Dandelion has been at the top of my list for a long time as one of the best healing herbs available. However, no matter what I did with the dande, I could not mask the bitterness to make it more palatable.
Yesterday I gave it another try and dug some root from the side of the house.
Everything I’ve read has said to dig the root during the fall and I have, with disappointing results. I’ve boiled, baked and roasted the dande. I’ve tried juicing it with lemon and putting it in salads. No matter what method of cooking or ingredients used I’ve had the same result—a terrible tasting dish or juice with that ever-present bitterness of dande coming through.
Though it’s probably one of the most widely distributed herbs, I suspect it’s also probably one of the least used, simply because of the awful taste.
I’m embarrassed to admit that I’ve avoided the dande for the past few months.
In August I started experimenting with Taraxacum and wrote a short article about it. I avoided admitting then that the dandelion was one of the worst tasting bitters I’ve had to deal with. Yes it was healing, and a healthy addition to any dish, but…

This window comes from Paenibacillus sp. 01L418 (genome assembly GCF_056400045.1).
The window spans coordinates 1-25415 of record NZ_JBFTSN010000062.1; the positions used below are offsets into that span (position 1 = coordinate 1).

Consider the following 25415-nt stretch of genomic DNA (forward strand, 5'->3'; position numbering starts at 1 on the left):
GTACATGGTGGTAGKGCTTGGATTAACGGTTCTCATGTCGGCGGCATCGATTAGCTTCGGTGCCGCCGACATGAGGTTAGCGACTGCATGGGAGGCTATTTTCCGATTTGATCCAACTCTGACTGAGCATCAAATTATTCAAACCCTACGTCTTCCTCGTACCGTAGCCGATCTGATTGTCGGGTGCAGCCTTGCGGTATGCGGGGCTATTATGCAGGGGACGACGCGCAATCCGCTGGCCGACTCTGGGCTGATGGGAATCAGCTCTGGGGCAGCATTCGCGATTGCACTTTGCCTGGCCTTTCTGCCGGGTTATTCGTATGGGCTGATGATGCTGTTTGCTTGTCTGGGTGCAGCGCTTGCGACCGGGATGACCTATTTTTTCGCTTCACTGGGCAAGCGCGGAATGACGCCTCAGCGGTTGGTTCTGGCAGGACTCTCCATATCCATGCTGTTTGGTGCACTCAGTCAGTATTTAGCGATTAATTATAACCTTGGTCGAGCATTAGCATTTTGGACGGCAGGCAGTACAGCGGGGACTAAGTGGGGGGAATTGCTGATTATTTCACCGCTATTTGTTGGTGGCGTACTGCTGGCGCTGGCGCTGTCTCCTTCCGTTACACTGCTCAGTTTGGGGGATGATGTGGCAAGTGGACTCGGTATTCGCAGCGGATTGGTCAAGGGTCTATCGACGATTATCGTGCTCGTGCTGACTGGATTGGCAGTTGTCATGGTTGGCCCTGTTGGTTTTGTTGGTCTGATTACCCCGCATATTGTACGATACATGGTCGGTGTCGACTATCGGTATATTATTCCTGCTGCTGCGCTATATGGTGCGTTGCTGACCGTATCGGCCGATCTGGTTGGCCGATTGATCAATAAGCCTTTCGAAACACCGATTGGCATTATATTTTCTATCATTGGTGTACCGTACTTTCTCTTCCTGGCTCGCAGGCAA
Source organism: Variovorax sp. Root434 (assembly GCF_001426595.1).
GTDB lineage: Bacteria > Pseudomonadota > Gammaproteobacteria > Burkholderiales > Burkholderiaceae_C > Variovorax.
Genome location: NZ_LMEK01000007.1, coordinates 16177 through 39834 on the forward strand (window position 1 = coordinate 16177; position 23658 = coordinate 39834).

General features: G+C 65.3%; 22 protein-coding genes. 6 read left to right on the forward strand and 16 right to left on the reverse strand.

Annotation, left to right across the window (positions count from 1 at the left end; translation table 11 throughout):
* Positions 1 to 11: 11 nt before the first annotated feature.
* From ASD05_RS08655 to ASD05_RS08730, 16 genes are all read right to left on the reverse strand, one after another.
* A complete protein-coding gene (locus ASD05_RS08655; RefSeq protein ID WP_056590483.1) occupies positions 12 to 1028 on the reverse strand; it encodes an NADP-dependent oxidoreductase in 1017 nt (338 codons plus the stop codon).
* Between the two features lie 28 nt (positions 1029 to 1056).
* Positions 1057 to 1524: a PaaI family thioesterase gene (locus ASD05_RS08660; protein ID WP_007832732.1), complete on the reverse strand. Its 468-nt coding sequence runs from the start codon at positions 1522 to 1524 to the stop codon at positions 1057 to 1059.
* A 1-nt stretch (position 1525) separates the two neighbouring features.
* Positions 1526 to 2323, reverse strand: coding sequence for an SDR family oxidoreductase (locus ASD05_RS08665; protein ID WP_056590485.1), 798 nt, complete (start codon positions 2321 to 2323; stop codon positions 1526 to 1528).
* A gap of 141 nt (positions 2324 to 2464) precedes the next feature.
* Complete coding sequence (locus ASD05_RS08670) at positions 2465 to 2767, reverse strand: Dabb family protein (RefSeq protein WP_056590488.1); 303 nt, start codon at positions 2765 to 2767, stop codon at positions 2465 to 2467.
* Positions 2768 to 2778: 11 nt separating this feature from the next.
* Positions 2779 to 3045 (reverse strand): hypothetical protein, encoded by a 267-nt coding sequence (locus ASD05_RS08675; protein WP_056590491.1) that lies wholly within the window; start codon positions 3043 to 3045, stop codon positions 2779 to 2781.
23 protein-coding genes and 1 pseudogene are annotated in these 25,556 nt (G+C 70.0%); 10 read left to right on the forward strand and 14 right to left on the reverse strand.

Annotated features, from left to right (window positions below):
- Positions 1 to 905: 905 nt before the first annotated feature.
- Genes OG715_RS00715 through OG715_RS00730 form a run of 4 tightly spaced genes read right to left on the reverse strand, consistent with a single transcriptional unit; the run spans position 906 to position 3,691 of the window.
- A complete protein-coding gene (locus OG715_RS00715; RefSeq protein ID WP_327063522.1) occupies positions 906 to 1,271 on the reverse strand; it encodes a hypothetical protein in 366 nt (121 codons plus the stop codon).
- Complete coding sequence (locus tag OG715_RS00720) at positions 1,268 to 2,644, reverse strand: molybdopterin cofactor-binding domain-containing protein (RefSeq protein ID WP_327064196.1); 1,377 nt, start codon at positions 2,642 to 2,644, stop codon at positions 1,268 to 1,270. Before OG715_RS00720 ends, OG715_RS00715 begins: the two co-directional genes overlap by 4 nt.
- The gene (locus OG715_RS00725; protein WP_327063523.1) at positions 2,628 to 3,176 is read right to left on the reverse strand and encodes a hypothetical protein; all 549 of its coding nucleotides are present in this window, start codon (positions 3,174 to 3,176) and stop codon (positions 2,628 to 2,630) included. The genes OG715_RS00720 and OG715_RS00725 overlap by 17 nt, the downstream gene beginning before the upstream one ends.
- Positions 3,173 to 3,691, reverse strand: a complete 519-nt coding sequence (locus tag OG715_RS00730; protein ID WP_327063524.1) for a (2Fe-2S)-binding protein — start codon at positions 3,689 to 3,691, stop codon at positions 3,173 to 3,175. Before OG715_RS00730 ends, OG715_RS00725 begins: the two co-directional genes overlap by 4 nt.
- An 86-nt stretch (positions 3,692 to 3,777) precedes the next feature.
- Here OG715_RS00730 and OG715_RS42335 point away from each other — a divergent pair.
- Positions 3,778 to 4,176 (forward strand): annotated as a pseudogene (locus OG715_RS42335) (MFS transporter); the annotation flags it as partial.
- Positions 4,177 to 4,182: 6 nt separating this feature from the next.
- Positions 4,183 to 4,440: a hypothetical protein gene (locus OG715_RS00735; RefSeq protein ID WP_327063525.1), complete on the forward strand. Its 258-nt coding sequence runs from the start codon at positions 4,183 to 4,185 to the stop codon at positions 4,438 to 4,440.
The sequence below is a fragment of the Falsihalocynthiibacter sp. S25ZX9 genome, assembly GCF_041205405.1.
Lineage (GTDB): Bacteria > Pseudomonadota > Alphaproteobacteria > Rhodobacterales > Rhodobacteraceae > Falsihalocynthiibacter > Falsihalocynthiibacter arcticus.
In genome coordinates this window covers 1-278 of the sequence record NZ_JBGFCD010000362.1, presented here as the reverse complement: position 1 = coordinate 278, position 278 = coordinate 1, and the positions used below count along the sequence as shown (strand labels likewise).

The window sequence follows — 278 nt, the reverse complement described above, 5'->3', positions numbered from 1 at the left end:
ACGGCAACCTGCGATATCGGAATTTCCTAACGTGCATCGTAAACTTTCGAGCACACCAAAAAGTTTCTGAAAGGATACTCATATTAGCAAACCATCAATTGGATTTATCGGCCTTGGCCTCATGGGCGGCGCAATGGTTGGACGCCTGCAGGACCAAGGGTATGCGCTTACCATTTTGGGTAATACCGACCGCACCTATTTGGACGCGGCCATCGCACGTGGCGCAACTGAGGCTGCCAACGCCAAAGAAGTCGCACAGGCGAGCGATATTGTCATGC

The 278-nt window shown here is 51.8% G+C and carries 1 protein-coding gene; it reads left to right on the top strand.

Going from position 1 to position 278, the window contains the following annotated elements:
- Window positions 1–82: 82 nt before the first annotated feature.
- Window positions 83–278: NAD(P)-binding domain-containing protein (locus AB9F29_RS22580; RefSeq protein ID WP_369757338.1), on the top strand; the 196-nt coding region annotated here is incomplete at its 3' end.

It was a bitter dande to swallow.
Perhaps the full moon would have a beneficial effect. I remembered reading something about gypsies digging herbs during a full moon for potency and effect and after reading about the moon in its apogee, I had to try.
I dug, cleaned and sliced it and before placing it in the oven for roasting decided to try a bite. What a difference! I had to check the leaves again to make sure it was dandelion.
I found out later, by another forager that sugars bound together in the cells of the dandelion are broken and released by freezing and thawing. The fructose is released and moves through the root. This process also breaks down the cell walls so the root becomes tender.
After roasting I tried a bit added to my coffee and found it as a sweet and pleasant addition.
The root will also become a regular winter vegetable for me. I can enjoy the benefits without the bitterness.